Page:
South Korean youths are known to spend a significant amount of time at cram schools, making dining out a common phenomenon in the country.
The extensive selection of fast food, such as instant noodles and ready-made meals, available at convenience stores is particularly popular among local students for its low cost and accessibility.
This has raised concerns about the impact of fast-food consumption on child nutrition and diet.
According to the ‘Association of Household Type and Fast-Food Consumption in Korean Adolescents’ study, 3,992 boys (4.5%) and 3,505 girls (3.4%) — among a total of 186,277 participants — consumed fast food five times or more per week.
The cross-sectional study analysed data from the Korea Youth Risk Behavior Web-based Survey (KYRBWS) conducted between 2017 and 2020.
Dietary behaviours affect the development and nutritional health of youths, and could potentially impinge on their lifelong health. These behaviours are influenced by factors such as food preferences, ease of access, visual appeal, parental guidance, family income levels and peer pressure.
Previous studies indicated that parents play an instrumental role in establishing children’s dietary patterns. In recent years, South Korea has seen notable changes in household types and weakening of family functions among its population. Specifically, the number of households comprising single parents has increased from 8.7% in 1990 to 9.7% in 2020.
In this study, it was found that adolescents who did not have parents had a higher risk of frequent fast-food intake than those who lived with both parents and with a single parent. Participants who lived in a dormitory, boarding house, or with other family members or relatives, also tended to consume fast food more regularly.
“These findings suggest that household types and living arrangements are closely linked to the frequency of fast-food intake among adolescents,” said the authors.
More practical solutions needed
Limitations of the study included the anonymous and self-reporting mode of KYRBWS data collection, and the lack of evaluation on the association between the type of main guardian (grandparents and siblings) and fast-food intake among adolescents who did not live with their parents.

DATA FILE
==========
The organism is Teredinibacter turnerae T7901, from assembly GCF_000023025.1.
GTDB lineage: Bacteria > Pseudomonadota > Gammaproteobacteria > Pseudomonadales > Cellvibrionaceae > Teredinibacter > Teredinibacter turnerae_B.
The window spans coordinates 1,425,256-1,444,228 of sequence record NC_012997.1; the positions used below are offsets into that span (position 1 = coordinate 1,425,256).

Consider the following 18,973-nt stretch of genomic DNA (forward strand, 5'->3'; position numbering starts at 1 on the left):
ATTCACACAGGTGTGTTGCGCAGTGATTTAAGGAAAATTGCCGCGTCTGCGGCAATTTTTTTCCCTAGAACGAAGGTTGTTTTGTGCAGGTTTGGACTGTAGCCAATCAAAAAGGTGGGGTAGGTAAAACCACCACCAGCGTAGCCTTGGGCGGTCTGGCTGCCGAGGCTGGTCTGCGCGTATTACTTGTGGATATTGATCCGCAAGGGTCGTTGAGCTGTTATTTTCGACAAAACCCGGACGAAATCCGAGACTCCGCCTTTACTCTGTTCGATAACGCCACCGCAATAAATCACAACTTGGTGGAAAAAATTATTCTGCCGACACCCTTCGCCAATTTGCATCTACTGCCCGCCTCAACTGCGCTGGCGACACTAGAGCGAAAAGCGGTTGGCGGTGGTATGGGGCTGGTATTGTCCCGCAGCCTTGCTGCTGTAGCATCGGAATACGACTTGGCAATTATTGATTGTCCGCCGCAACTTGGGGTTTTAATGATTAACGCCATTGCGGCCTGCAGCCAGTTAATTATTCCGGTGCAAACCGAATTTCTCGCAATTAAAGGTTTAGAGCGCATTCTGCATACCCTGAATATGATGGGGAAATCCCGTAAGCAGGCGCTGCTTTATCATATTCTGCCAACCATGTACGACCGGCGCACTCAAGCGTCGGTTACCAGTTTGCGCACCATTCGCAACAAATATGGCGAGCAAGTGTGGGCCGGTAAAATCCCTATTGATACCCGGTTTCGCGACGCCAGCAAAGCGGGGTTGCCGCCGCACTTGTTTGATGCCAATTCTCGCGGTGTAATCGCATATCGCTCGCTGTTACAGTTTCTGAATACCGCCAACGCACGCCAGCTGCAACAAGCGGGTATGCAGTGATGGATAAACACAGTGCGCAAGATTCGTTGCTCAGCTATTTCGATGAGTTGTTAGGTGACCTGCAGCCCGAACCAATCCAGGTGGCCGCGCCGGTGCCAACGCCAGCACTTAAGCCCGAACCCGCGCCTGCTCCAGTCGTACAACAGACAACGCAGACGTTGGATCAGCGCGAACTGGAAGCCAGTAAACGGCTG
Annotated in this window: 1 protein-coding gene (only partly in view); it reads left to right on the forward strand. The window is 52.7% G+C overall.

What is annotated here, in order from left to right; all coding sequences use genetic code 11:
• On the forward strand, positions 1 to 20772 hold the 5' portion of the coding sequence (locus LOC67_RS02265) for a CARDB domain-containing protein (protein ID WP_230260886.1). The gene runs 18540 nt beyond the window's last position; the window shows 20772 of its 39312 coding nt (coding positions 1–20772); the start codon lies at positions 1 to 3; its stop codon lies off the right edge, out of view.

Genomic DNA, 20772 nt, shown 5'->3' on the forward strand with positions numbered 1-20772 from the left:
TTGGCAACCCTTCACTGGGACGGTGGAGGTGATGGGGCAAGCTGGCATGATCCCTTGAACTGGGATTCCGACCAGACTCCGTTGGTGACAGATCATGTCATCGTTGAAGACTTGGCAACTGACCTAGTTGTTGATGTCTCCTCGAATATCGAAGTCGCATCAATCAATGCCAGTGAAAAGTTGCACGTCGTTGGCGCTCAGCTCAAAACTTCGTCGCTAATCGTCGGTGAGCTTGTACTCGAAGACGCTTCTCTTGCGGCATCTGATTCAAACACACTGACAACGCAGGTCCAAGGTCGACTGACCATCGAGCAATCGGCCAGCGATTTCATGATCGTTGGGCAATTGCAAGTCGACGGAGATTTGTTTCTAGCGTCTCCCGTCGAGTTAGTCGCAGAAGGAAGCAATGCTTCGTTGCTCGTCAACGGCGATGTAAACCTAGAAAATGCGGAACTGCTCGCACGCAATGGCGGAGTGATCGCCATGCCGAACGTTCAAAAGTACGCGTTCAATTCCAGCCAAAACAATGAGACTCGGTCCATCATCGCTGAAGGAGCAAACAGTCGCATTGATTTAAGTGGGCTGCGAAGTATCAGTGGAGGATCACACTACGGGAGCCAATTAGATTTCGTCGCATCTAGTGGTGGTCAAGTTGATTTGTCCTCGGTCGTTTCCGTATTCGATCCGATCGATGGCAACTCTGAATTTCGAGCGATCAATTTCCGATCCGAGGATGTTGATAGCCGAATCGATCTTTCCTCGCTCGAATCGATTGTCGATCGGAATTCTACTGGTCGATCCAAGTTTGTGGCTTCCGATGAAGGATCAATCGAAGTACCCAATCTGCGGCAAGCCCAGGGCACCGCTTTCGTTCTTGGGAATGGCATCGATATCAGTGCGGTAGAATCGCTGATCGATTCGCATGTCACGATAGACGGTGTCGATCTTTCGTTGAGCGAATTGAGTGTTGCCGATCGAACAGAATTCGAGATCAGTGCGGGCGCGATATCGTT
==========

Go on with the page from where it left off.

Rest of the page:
Nevertheless, the findings on dietary patterns of Korean youths offer points of consideration for public policies related to child nutrition and diet quality.
Since 2009, ‘children’s meal cards’ have been issued to students from low-income or single-parent families in Korea to defray food expenses outside of school. However, the minimum amount of US$3 per card was only enough for instant cup noodles or snacks in convenience stores.
Although the amount was increased to US$4 in 2018 and US$5 in 2020, the study revealed that boys in single-parent households and girls who were living apart from their parents in 2020 continued to have a higher likelihood of frequent fast-food intake.
“Furthermore, there is no evidence to show that the revised minimum amount is sufficient to reduce the children’s food insecurity. Further studies that examine the effects of the ‘children’s meal card’ on dietary behaviours are needed. More practical revisions or initiatives should also be implemented to guarantee a well-balanced diet that reflects real-world costs,” said the authors.
Source: PubMed Central
“Association of Household Type and Fast-Food Consumption in Korean Adolescents”
Authors: Hwa Sook Kwon, et al